- This is a brainstorming . We were. We were We were asked to detect melodramatic rhetoric used to negative purposes, as in Birth of a Nation. Later, we were asked to repeatedly revise the original story imagining melodramatic rhetoric turned to better purpose. The point is to develop a research topic that we are passionate about to write about.
- In this scene, Griffith shows the plantation owners in the foreground while black workers are barely visible in the background picking cotton. Grace reacted to this scene by laughing at how ridiculous the set up was. The workers are just happily picking cotton like it's an easy, well paying job.
- Grace and I were shocked at this portrayal of a black soldier in the Civil War. He is inexplicably shirtless and bent over like a wild animal. He clutches his gun like a club. Griffith manipulates the mis-en-scene to make the soldier seem inhuman.
- This scene was very melodramatic. The two "chums" are on opposite sides of the Civil War, yet here they are, forced to confront each other in this most bloody war for "state's rights." It is also important to note that the Union soldiers appear to be wearing black, while the Confederate soldiers are in lighter colors. The director melodramatically uses costume to immediately identify one side as good and one side as bad.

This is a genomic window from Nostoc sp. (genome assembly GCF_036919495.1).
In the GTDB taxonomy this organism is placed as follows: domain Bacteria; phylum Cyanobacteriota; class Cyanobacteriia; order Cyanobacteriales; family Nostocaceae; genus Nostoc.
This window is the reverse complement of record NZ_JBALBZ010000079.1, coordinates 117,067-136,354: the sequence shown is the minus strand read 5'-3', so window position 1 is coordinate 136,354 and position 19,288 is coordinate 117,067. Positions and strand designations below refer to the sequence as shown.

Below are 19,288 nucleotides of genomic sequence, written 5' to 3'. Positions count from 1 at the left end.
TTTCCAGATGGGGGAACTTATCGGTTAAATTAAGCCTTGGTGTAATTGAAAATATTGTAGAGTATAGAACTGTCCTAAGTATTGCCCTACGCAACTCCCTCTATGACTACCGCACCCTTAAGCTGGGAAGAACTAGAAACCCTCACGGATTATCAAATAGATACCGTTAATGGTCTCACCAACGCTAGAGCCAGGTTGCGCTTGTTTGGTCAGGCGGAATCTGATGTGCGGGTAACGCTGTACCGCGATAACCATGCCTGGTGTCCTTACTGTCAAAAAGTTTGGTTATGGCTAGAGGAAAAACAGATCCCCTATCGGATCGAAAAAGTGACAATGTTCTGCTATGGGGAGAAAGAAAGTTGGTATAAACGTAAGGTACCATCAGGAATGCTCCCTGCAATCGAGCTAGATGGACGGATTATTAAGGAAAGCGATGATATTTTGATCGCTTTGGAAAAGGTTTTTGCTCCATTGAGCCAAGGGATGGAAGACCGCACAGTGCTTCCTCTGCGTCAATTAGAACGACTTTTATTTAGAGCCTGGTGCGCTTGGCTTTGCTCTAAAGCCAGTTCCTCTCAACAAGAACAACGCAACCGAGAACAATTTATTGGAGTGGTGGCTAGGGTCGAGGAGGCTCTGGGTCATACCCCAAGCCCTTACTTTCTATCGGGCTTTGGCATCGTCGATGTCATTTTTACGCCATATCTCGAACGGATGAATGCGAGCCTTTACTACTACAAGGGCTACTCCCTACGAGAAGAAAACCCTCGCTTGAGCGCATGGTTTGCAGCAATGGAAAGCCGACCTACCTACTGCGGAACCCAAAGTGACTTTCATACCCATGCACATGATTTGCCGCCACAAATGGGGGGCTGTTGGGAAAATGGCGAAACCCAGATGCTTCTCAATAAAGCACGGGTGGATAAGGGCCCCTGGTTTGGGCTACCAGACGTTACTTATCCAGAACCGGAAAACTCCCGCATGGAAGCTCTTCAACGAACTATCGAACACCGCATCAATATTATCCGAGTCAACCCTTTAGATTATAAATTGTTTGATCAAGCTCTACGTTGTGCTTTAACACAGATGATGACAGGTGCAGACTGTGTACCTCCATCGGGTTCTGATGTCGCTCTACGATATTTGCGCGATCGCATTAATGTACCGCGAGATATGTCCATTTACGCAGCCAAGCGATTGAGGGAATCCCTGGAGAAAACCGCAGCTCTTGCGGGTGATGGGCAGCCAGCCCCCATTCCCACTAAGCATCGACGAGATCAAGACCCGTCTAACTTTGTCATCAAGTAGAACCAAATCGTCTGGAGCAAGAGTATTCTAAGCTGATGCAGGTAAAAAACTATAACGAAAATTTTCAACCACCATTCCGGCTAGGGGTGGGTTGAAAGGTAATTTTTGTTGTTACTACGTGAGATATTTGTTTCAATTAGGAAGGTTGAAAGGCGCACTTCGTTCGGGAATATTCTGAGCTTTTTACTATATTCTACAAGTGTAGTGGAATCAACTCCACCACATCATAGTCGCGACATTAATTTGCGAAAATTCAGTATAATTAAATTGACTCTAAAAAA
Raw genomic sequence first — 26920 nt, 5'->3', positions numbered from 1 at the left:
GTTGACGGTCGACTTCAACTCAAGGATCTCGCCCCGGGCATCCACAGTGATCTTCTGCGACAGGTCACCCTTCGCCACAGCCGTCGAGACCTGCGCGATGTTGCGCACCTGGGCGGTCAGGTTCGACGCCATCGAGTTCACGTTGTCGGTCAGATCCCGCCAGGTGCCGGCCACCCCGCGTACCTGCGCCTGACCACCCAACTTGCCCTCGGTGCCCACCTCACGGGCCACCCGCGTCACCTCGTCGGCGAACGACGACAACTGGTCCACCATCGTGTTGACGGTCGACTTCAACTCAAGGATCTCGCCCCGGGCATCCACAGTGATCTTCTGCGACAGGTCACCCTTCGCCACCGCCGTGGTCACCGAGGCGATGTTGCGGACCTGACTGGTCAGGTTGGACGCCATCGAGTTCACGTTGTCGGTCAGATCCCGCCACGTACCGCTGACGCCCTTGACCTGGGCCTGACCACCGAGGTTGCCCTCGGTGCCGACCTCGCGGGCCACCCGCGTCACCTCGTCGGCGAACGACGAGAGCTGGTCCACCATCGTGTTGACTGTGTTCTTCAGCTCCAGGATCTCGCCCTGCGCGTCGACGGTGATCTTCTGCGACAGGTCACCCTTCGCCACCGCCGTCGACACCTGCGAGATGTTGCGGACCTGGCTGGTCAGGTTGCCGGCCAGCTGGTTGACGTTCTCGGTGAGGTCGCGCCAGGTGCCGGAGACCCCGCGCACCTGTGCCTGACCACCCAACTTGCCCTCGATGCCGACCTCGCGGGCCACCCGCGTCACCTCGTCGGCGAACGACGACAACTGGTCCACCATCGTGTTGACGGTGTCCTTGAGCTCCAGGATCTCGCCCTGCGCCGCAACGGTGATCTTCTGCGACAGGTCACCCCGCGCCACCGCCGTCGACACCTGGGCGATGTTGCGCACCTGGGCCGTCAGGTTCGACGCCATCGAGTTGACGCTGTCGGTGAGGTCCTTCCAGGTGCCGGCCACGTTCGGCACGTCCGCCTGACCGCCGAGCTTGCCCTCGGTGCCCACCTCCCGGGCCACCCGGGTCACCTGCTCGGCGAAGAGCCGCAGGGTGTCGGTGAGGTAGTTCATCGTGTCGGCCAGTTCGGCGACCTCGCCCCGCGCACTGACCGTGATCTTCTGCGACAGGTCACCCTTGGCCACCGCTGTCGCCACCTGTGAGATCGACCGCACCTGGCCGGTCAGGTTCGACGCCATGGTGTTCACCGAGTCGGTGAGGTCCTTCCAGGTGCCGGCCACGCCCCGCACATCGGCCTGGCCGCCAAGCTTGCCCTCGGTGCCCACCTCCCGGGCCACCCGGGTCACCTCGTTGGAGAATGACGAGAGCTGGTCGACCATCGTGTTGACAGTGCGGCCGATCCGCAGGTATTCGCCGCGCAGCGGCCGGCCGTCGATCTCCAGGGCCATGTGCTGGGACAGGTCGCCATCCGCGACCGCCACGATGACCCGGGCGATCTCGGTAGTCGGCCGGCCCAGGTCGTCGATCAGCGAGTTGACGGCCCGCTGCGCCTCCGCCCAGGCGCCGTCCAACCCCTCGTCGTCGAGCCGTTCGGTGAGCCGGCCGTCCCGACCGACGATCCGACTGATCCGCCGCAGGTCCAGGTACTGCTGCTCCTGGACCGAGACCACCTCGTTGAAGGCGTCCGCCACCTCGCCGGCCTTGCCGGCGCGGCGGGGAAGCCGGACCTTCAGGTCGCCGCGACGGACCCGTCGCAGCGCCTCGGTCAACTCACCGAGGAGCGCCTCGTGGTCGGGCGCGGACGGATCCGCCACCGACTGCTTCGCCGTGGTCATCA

"The harms of hate speech are real and that the goal of educational equality is an important one, but we will also see that the dangers to free speech that campus speech codes represent are very real and that our goal of equality may be best attained by restricting campus speech only in the most egregious case" (Shiell, 14).
In this clip, Griffith portrays both the North and the South as sympathetic, as the two "chums" are reunited on the battlefield and finally in death. This scene can even be seen as an aberration in the film as the good side (South) and bad sad (North) are no longer so black and white. In this quote about speech codes from Shiell, he explains that this divisive topic can not be examined quickly and that there are merits to both sides of the argument. I could explain this at one point of the melodrama before turning to hammer in the point that speech codes are a violation of our First Amendment rights.